Small farmers appeared to be more resilient during the lockdown compared to medium and large farms who cater to commercial demands.

Two farmers in Karnatakas Yadgir transport crop to a local market using a bullock cart
news Agriculture Monday, August 17, 2020 - 14:42

Exactly a month had passed since Indian Prime Minister announced a national lockdown in the wake of COVID-19 outbreak. We wanted to check how farmers known to us through our field studies in Karnataka are doing. Many of them have at least one family member doing wage labour in some far away city. With the COVID-19 crisis around, would they have come back as usual in the month of March, for Ugadi celebrations?  Tyranny faced by migrants in transit was being reported from all over India. Yadgir being one of the most backward districts of the state, our concern about farmers in this semiarid landscape was well-justified. 

Usually, it was the vagaries of prices or climate that made farming in this district risky. The challenge posed by lockdown and the virus is new. It is new also because everyone – in cities and villages, old and young, farmers and others, small and large holders, NGOs and government agencies, private and public enterprises, retail and wholesale dealers – faced it. For a change, globalisation appeared quite egalitarian, albeit in the eyes of the virus. From New York to Yadgir, everywhere it was the same virus. But the felt impacts of the pandemic varied between urban and rural areas, between economic classes, age groups and also depending on morbidity conditions.  

During a study in 2016 -17, we had repeated interviews with about 40 selected farmers in Yadgir district. We got in touch with 10 of them over the phone. After initial conversations reminding our past visits and interactions, we confirmed the readiness and availability of eight of them for two-three telephonic chats. Four of them were small farmers (<5 acres), two medium farmers (5 – 10 acres) and two were large farmers (>10 acres).  We refreshed our memory of their fields and families from the database and pictures from 2017. As we were already familiar with them it was easy to strike engaging conversations.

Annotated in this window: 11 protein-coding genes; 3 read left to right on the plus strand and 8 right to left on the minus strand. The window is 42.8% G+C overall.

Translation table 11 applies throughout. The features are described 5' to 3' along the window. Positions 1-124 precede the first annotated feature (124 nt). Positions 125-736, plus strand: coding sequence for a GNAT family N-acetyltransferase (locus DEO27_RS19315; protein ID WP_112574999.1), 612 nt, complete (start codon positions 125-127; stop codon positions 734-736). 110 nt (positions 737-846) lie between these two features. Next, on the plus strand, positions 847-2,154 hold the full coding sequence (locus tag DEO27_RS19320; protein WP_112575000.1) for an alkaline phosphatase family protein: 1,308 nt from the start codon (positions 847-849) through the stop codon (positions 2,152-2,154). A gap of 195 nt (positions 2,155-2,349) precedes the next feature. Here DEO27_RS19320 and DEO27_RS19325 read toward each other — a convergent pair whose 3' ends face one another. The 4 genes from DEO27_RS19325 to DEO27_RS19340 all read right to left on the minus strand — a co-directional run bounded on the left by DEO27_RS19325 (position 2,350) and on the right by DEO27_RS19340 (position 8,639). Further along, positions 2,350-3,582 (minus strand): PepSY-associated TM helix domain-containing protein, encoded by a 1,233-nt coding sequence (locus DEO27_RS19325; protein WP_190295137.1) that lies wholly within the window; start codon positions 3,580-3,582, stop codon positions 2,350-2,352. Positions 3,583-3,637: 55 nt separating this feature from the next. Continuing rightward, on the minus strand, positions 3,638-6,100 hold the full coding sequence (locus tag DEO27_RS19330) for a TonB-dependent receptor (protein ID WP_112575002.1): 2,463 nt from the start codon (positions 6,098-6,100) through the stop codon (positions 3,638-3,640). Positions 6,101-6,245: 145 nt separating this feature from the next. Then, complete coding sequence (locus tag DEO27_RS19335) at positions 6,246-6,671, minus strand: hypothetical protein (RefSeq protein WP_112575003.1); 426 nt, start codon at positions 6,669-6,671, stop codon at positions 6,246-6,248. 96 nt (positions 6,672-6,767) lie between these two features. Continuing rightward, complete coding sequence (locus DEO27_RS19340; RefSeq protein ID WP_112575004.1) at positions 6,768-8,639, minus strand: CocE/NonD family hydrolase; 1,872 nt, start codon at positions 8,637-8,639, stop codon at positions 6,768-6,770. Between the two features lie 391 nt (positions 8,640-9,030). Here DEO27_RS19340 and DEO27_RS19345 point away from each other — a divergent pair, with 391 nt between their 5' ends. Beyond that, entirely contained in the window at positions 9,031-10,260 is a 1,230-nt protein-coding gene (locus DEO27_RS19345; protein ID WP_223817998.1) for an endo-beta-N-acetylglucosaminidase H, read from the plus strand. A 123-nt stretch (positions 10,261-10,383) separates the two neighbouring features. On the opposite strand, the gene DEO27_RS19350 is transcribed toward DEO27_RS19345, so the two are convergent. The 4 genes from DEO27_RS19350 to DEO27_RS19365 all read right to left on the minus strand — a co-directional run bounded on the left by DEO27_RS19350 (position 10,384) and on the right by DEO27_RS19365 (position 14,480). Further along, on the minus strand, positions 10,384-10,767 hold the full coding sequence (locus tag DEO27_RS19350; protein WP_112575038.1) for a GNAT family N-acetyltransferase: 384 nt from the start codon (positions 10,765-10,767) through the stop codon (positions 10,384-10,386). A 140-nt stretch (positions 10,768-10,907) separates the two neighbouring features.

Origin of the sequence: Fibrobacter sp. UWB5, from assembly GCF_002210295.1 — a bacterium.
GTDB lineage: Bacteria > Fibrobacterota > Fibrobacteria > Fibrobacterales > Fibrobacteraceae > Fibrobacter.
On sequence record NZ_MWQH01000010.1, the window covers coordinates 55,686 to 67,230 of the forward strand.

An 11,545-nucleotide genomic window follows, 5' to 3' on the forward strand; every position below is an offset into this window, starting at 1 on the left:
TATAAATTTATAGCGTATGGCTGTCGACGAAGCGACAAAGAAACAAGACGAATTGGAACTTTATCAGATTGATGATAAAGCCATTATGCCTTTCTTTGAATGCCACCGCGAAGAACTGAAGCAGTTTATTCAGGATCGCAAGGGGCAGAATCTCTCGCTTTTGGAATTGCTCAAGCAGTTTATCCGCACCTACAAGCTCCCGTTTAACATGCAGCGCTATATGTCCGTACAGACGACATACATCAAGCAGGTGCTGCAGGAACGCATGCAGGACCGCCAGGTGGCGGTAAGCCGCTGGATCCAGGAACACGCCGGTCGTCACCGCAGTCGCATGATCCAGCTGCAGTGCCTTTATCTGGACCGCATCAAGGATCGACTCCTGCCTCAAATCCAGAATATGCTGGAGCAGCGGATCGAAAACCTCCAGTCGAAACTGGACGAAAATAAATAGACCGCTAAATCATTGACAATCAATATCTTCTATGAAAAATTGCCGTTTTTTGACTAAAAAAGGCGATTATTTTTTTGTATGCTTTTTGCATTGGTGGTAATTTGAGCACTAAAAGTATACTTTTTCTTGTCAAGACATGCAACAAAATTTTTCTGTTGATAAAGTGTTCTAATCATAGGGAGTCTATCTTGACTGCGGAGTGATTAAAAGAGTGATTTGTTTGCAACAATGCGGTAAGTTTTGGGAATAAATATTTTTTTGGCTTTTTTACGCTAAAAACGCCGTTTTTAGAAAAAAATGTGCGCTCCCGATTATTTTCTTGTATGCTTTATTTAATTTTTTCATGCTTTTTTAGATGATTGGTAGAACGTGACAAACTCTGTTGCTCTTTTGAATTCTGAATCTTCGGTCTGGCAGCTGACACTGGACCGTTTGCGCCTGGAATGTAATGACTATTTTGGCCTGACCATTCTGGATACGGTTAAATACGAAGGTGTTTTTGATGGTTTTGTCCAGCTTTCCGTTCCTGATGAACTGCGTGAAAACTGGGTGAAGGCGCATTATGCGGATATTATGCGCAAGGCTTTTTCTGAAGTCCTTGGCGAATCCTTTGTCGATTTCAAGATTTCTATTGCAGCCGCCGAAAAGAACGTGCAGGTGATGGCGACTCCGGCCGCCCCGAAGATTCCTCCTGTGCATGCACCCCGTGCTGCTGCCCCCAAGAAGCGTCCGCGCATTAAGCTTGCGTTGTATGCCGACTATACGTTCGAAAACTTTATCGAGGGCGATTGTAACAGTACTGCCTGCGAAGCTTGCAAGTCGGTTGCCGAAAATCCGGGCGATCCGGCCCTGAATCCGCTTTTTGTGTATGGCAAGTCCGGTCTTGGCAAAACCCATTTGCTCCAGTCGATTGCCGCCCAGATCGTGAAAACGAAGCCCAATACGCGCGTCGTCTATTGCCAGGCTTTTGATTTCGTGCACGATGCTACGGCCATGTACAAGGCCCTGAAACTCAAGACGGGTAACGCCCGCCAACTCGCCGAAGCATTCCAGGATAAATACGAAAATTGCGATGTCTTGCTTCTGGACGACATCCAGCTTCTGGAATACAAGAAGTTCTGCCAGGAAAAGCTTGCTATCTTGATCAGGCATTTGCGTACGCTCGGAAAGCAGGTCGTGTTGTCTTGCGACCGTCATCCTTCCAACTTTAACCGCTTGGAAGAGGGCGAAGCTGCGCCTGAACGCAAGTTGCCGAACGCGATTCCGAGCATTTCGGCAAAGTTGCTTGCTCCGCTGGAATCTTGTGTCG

Small holders had a more diverse cropping pattern, mostly targeting food needs of the family. Among the food crops, bajra, jowar, green gram and other pulses were most common. Medium farmers had a mix of food and commercial crops and the two large farmers in the sample raised crops exclusively for the market- paddy, cotton and red gram. It was the third consecutive cropping season in despair for them. Furious monsoon of 2019 had impacted their kharif crop and the following rabi crop that was yet to be harvested when virus and lockdown inflicted their impact. 

Lockdown experience varied among the holdings. Below we compare two representative cases, to bring out this difference. All small farmers had more or less similar experience and distinct from others. Impact on medium holdings tended towards that of the large ones.  

Small and large farmers during COVID-19

Basavaraju, a 52-year-old Dalit farmer has 4 acres of land of which one acre is irrigated. He had grown bajra, jowar, green gram, red gram and cotton in the last cropping cycle. The family had harvested the food crops before the lockdown. Sacks loaded with the grains are ready for home storage and for the market. Bajra, jowar and varieties of pulses ensured a balanced diet for the family, even during the lockdown. The surplus after keeping enough for one whole year’s consumption goes to the market. In normal times the surplus will be transported 45 km away to the mandi near Yadgir town. This year Basavaraju sold it in the local market for a lesser price. Yet, he was glad that he did not stock the produce longer waiting for transport as that would have prolonged the uncertainties.